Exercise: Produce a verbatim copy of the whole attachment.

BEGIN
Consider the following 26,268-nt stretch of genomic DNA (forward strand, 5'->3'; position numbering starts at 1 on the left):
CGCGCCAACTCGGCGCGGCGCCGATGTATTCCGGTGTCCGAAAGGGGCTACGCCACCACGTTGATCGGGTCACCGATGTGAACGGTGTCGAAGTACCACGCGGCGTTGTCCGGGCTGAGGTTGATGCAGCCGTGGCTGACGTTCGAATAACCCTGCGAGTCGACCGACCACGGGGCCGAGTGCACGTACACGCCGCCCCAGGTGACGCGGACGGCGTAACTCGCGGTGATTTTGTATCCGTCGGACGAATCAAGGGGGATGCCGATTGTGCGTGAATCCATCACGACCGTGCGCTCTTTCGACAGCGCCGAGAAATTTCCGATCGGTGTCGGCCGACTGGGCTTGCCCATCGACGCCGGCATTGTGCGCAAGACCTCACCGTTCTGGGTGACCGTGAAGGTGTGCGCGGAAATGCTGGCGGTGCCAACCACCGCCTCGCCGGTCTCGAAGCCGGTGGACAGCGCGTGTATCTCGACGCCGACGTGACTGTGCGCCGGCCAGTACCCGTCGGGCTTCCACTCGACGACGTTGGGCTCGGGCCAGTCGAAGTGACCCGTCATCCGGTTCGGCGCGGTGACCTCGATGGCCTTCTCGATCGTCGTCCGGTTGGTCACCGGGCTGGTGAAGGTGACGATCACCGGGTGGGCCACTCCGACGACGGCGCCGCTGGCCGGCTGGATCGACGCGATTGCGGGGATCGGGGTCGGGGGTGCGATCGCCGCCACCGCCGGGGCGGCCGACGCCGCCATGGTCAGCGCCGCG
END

Consider the following 26,268-nt stretch of genomic DNA (forward strand, 5'->3'; position numbering starts at 1 on the left):
CGCGCCAACTCGGCGCGGCGCCGATGTATTCCGGTGTCCGAAAGGGGCTACGCCACCACGTTGATCGGGTCACCGATGTGAACGGTGTCGAAGTACCACGCGGCGTTGTCCGGGCTGAGGTTGATGCAGCCGTGGCTGACGTTCGAATAACCCTGCGAGTCGACCGACCACGGGGCCGAGTGCACGTACACGCCGCCCCAGGTGACGCGGACGGCGTAACTCGCGGTGATTTTGTATCCGTCGGACGAATCAAGGGGGATGCCGATTGTGCGTGAATCCATCACGACCGTGCGCTCTTTCGACAGCGCCGAGAAATTTCCGATCGGTGTCGGCCGACTGGGCTTGCCCATCGACGCCGGCATTGTGCGCAAGACCTCACCGTTCTGGGTGACCGTGAAGGTGTGCGCGGAAATGCTGGCGGTGCCAACCACCGCCTCGCCGGTCTCGAAGCCGGTGGACAGCGCGTGTATCTCGACGCCGACGTGACTGTGCGCCGGCCAGTACCCGTCGGGCTTCCACTCGACGACGTTGGGCTCGGGCCAGTCGAAGTGACCCGTCATCCGGTTCGGCGCGGTGACCTCGATGGCCTTCTCGATCGTCGTCCGGTTGGTCACCGGGCTGGTGAAGGTGACGATCACCGGGTGGGCCACTCCGACGACGGCGCCGCTGGCCGGCTGGATCGACGCGATTGCGGGGATCGGGGTCGGGGGTGCGATCGCCGCCACCGCCGGGGCGGCCGACGCCGCCATGGTCAGCGCCGCG